Letters from our Readers: How do driver furloughs save money for Muni? 

I’m not sure I understand furloughs for Muni drivers. If a bureaucrat with a desk job is furloughed for a day, his in-basket continues to fill up. And when he returns to work the next day, he has more work to do clearing the in-basket.

But if a Muni driver is furloughed for a day, he is unable to drive the bus. Someone else has to drive the bus that day. So where’s the saving?

Michael Mahoney, San Francisco

Another ill-informed rant

We are perplexed that Ken Garcia is lashing out against Save The Bay for the third time in recent weeks over our opposition to the Redwood City Bay-fill project, and once again he is ill-informed. He claims that almost 100 elected officials are somehow premature in their opposition to Cargill’s plan to build a new city in San Francisco Bay salt ponds.

But the letter specifically makes the case against the massive development, noting that these salt ponds can be restored to wetlands and the site is vulnerable to future sea-level rise.

Save The Bay has been the Bay’s leading champion since 1961. If our founders — three Bay Area women — hadn’t stood up to the massive threatened Bay fill of the 1960s, this natural treasure would probably be a narrow river today. It is central to Save The Bay’s mission to stand up against inappropriate development proposed for restorable wetlands.

Stephen Knight, Political director, Save The Bay

Benefits of high-speed rail

I appreciate The Examiner’s coverage of the Transbay Terminal selection for San Francisco’s high-speed rail terminus. A project as significant as high-speed rail generates benefits well in excess of annual service profits and construction jobs.

These could include local economic benefits to cities served by rail; cost and time savings to businesses choosing this service over air travel or driving; and competitive advantages to the cities served and to California in a global economy where places in Europe and Asia have far more advanced transportation infrastructure.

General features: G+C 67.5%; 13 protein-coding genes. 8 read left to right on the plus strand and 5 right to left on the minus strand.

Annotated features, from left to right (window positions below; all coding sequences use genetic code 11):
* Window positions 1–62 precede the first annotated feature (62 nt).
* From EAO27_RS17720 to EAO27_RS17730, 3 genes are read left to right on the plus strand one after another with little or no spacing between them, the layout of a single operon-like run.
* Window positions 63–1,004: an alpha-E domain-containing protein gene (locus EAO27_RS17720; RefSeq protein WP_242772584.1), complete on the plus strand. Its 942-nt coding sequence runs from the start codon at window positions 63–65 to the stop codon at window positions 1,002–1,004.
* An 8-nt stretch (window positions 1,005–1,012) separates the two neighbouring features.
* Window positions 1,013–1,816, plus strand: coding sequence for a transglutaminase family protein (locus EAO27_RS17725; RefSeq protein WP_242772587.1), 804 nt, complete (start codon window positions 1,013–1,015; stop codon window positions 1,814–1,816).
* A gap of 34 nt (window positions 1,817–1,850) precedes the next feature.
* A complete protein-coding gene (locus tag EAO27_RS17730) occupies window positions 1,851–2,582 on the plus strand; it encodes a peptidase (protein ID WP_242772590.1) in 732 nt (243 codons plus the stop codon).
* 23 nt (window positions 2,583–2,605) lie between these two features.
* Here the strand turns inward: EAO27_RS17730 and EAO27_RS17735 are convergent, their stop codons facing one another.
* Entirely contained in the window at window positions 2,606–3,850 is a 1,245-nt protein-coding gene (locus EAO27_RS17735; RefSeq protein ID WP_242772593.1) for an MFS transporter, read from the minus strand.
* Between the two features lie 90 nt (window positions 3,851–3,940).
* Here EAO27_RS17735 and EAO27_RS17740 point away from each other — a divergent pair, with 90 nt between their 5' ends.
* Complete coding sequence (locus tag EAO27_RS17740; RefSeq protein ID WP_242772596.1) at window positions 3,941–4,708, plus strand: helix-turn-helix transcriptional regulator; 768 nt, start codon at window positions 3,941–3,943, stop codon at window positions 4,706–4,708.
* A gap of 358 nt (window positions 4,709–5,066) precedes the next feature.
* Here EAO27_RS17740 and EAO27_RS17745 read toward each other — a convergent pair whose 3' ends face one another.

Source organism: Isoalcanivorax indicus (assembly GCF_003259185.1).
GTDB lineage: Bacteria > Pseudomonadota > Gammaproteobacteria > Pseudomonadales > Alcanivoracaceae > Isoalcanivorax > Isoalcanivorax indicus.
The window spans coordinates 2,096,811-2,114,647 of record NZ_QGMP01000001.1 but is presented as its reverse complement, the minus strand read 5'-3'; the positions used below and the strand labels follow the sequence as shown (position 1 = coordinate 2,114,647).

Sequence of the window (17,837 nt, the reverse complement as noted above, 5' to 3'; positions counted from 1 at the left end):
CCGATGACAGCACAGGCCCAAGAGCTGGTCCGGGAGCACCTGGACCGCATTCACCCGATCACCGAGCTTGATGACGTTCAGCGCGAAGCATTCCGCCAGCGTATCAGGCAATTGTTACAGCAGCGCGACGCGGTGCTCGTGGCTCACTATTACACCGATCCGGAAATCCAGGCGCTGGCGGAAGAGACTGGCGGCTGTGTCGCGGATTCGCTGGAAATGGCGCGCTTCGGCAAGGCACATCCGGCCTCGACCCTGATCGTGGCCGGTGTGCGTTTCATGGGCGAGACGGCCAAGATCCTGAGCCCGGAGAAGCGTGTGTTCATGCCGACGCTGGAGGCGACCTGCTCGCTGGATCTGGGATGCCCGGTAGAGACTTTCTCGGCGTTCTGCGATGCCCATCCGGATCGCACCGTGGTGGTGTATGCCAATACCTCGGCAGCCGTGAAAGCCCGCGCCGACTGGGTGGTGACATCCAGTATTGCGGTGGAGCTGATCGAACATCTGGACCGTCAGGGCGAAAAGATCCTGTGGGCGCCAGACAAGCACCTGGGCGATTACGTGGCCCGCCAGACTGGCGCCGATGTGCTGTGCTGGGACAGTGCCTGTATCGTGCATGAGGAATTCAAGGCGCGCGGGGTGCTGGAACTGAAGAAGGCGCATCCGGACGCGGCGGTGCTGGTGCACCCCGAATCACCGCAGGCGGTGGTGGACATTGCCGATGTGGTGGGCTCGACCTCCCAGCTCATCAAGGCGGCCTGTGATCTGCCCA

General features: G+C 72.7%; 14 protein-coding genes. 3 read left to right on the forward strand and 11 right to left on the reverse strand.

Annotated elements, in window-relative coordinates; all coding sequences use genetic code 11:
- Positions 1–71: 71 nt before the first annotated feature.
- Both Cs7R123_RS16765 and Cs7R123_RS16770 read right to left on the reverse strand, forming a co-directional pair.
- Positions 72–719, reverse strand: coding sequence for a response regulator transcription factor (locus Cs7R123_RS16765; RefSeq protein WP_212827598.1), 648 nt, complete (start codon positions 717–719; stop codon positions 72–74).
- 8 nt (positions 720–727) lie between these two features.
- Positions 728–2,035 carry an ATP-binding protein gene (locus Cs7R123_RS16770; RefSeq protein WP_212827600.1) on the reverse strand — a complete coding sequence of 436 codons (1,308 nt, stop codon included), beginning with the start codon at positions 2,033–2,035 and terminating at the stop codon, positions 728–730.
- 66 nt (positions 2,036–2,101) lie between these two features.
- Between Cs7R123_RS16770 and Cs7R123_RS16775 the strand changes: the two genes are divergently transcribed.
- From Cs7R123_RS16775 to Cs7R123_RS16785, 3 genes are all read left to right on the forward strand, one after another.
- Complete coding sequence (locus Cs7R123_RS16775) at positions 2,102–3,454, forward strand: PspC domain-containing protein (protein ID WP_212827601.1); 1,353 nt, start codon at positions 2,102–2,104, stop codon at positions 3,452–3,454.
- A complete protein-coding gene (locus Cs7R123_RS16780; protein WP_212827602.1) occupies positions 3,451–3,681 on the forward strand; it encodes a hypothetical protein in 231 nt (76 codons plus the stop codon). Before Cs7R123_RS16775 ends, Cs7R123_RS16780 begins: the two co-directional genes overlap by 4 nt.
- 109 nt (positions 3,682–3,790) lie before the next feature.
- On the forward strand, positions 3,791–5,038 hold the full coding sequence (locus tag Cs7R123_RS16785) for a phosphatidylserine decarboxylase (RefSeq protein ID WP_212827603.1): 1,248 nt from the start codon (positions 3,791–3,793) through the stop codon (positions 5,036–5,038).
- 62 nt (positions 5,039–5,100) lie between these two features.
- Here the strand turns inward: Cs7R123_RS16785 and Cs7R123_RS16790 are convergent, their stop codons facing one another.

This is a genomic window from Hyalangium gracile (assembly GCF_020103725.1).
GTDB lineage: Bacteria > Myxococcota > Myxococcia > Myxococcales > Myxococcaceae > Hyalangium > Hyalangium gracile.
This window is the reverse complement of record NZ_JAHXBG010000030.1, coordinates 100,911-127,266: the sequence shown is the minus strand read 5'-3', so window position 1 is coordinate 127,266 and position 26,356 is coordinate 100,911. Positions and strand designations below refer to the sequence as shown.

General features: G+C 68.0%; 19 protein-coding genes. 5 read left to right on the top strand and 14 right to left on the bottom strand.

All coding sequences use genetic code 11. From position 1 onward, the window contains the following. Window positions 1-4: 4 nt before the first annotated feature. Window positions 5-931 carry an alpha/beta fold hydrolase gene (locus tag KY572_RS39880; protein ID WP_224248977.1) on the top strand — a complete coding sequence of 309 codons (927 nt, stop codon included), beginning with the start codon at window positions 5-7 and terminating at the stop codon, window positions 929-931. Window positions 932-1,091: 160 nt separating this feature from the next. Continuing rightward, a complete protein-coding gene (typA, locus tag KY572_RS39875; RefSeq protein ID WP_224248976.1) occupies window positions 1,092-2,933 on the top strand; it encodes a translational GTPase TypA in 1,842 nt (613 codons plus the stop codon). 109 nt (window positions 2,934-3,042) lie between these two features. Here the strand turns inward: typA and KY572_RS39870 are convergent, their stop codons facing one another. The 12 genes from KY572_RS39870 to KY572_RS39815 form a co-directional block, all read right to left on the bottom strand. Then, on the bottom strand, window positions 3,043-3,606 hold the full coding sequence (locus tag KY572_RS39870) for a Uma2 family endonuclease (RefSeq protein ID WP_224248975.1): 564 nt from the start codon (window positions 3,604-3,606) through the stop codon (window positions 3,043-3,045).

It might be more interesting, in fact, to examine what would have happened to California if we persisted in not having 21st-century high-speed rail.

Peter Albert, San Francisco

Muni can’t support growth

Proponents of the huge growth proposed for Park Merced claim that expanded public transit will eliminate the need for the residents to drive. But Muni cannot provide service to the existing population, much less the thousands more residents projected to move into lower 19th Avenue.

Furthermore, it is well known that despite transit expansion, only about 10 percent of the commuters use it and the other 90 percent still prefer to drive. For every 1,000 new housing units built, there will be 900 more cars adding to the
19th Avenue congestion.

And just where are the owners of the Park Merced complex getting the money to extend Muni’s M line into their privately owned property?

Galen L. Dutch, San Francisco

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Staff Report

Staff Report

A daily newspaper covering San Francisco, San Mateo County and serving Alameda, Marin and Santa Clara counties.
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